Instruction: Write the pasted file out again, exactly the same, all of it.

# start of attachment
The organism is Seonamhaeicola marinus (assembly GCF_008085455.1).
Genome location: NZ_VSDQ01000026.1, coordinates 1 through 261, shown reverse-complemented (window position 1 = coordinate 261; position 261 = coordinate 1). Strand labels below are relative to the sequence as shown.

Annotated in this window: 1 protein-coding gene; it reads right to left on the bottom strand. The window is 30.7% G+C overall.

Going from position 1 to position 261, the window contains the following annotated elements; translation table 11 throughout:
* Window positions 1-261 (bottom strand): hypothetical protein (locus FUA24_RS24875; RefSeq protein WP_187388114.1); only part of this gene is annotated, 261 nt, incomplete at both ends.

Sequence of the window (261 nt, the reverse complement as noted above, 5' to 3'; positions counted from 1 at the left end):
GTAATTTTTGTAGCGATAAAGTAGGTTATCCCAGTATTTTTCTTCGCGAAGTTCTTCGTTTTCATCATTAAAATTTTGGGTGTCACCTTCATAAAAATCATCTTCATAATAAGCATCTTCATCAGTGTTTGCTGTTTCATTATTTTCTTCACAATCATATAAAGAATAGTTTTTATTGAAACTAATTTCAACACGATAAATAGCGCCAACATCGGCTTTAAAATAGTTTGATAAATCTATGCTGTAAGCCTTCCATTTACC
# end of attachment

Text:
The organism is Seonamhaeicola marinus (assembly GCF_008085455.1).
Genome location: NZ_VSDQ01000026.1, coordinates 1 through 261, shown reverse-complemented (window position 1 = coordinate 261; position 261 = coordinate 1). Strand labels below are relative to the sequence as shown.

Annotated in this window: 1 protein-coding gene; it reads right to left on the bottom strand. The window is 30.7% G+C overall.

Going from position 1 to position 261, the window contains the following annotated elements; translation table 11 throughout:
* Window positions 1-261 (bottom strand): hypothetical protein (locus FUA24_RS24875; RefSeq protein WP_187388114.1); only part of this gene is annotated, 261 nt, incomplete at both ends.

Sequence of the window (261 nt, the reverse complement as noted above, 5' to 3'; positions counted from 1 at the left end):
GTAATTTTTGTAGCGATAAAGTAGGTTATCCCAGTATTTTTCTTCGCGAAGTTCTTCGTTTTCATCATTAAAATTTTGGGTGTCACCTTCATAAAAATCATCTTCATAATAAGCATCTTCATCAGTGTTTGCTGTTTCATTATTTTCTTCACAATCATATAAAGAATAGTTTTTATTGAAACTAATTTCAACACGATAAATAGCGCCAACATCGGCTTTAAAATAGTTTGATAAATCTATGCTGTAAGCCTTCCATTTACC